When I was setting up my drone business I learned a lot of things the hard way, and I want to pass on some of the things that I learned to people who are in the same situation as I was.
Here are some of the biggest lessons I learned as a newbie drone entrepreneur:
1. Create a killer business plan
The business plan is arguably the most important step that I took as a fledgling drone entrepreneur. The business plan forces you to think through the whole process of opening a business BEFORE you actually make any important decisions. You will learn how to make financial projections and in doing so, will make you formulate a two or three year plan. Also, you will need to use laser-focus to establish your niche. As well as research all your competitors and find how they compare with the services you are offering. When you finish your business plan you will be left with a list of actionable steps to open you business properly from the start.
2. Develop your brand
You should leave a good amount of time to come up with your business name. You should consider whether or not you want a clever name (skullandcrossdrones.com), a cute name (fluffy buns aerial photography?), a no-nonsense name (dronephotography4u.com), or you can even think about using your own name (Dino Bonner aerial photography). Whatever you decide, you must come up with a shortlist and show it to a focus group of some kind. You do not want to pick the wrong brand and have to change it when you become successful.
3. Nurture your entrepreneurial mindset
To be successful entrepreneur, you will have to think differently to 99% of the people you know. You will have to deal with a lot of nay-sayers. Some of your friends or relatives may tell you you can’t make money with drones, but they’re wrong. You will have to think outside the box to make a business work and explore avenues that you never thought of before that may change your mindset.
But, there are thousands of drone entrepreneurs getting paid to fly drones and they are no smarter or richer than you. They just have a different mindset.
4. Get a mentor
When I say mentor, I do not mean a so-called expert who can teach you how to be successful (for a tidy price tag). I mean find someone who you want to emulate and learn from. Build a relationship with them, ask them questions, take them out to dinner and work for them (for free if need be). Surrounding yourself with successful people will make you successful. Having a good role model to ask when you get stuck with a situation with your business will save you time, money, and effort and could potentially keep you out of legal issues before they arise.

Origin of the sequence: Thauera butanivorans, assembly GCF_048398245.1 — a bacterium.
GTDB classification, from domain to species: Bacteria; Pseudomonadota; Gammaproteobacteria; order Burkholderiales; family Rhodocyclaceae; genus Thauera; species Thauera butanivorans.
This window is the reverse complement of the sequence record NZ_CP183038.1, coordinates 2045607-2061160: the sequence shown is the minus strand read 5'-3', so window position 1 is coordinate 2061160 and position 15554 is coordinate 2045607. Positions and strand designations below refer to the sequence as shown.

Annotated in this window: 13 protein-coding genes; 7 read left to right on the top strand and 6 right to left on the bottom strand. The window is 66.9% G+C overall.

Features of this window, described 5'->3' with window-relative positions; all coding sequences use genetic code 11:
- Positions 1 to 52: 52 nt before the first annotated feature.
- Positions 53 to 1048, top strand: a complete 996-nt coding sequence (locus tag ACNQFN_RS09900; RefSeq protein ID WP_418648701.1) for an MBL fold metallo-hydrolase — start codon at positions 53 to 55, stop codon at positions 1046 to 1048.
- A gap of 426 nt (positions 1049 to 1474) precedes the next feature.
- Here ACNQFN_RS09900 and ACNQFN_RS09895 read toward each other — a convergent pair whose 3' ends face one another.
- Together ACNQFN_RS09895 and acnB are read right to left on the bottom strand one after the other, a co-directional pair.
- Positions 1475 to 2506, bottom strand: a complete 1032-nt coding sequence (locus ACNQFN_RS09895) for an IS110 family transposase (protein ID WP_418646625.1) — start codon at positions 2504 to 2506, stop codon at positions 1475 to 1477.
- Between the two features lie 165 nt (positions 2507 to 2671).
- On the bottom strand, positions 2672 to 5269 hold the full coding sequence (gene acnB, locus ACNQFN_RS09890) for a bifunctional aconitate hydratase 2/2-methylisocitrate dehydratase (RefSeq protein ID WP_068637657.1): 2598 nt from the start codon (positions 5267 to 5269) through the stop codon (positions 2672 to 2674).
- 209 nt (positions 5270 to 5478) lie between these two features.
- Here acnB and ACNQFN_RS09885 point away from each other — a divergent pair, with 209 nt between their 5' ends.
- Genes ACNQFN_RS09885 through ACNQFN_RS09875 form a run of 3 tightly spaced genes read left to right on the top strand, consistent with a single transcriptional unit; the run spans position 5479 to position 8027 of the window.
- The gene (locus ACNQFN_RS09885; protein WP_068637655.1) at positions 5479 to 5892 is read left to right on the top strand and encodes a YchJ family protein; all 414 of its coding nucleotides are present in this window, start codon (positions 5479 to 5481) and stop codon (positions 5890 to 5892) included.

5. Surround yourself with like-minded people
People have always needed family and friends around to communicate with to get the best out of life, and business is no different. When I started working for myself I was a lone wolf, and I found that I was responsible for everything and I wanted to do everything my way. But I also found that I stumbled into unforeseen issues because I didn’t have the experience. Having people around you to bounce ideas off and tell them what’s happening with your business can open up a lot of ideas.
Some people hold informal business dinners, some people go to networking events, some people just have lots of friends in the business and bounce ideas off of them, some people have a brain-trust, a close group of friends who just compare ideas and give suggestions etc. You will find what works for you, some people are more sociable than others but something WILL work for you.
6. Ask questions and take notes
When I was starting out I had a lot of great advice from people, and I did not used to take notes and for that reason I have forgotten thousands of tidbits of valuable information which I just didn’t write down. Since then I have found it invaluable when you ask somebody questions to have a notepad just so you can write down these things.
7. Learn what you need to learn
For me, knowledge is about learning what you don’t know. By that I mean, the more you learn, the more you learn what you don’t know. To be an effective drone entrepreneur you need to know about business, taxes, accounting, marketing, as well as FAA regulations and the knowledge required to give to get your UAV pilots certification.
8. Buy the right drone for your business
I have met several people who did not buy the right drone for their business. One in particular, was a young man who would spend $6000 plus on inspire drone in an area where he couldn’t make more than $150 per job. My first drone was a phantom 3 standard. My business was in a small town in the Shenandoah Valley of Virginia. I could charge $150 per job and make back the $500 I spent on my drone in a matter of four jobs. If you spend $6000 on a drone you have to do 40 jobs to break even. In this day and age, the phantom 4 is still a great starting drone for most people, unless you need something more specialized.
Was this helpful? Have you got other tips for new entrepreneurs?
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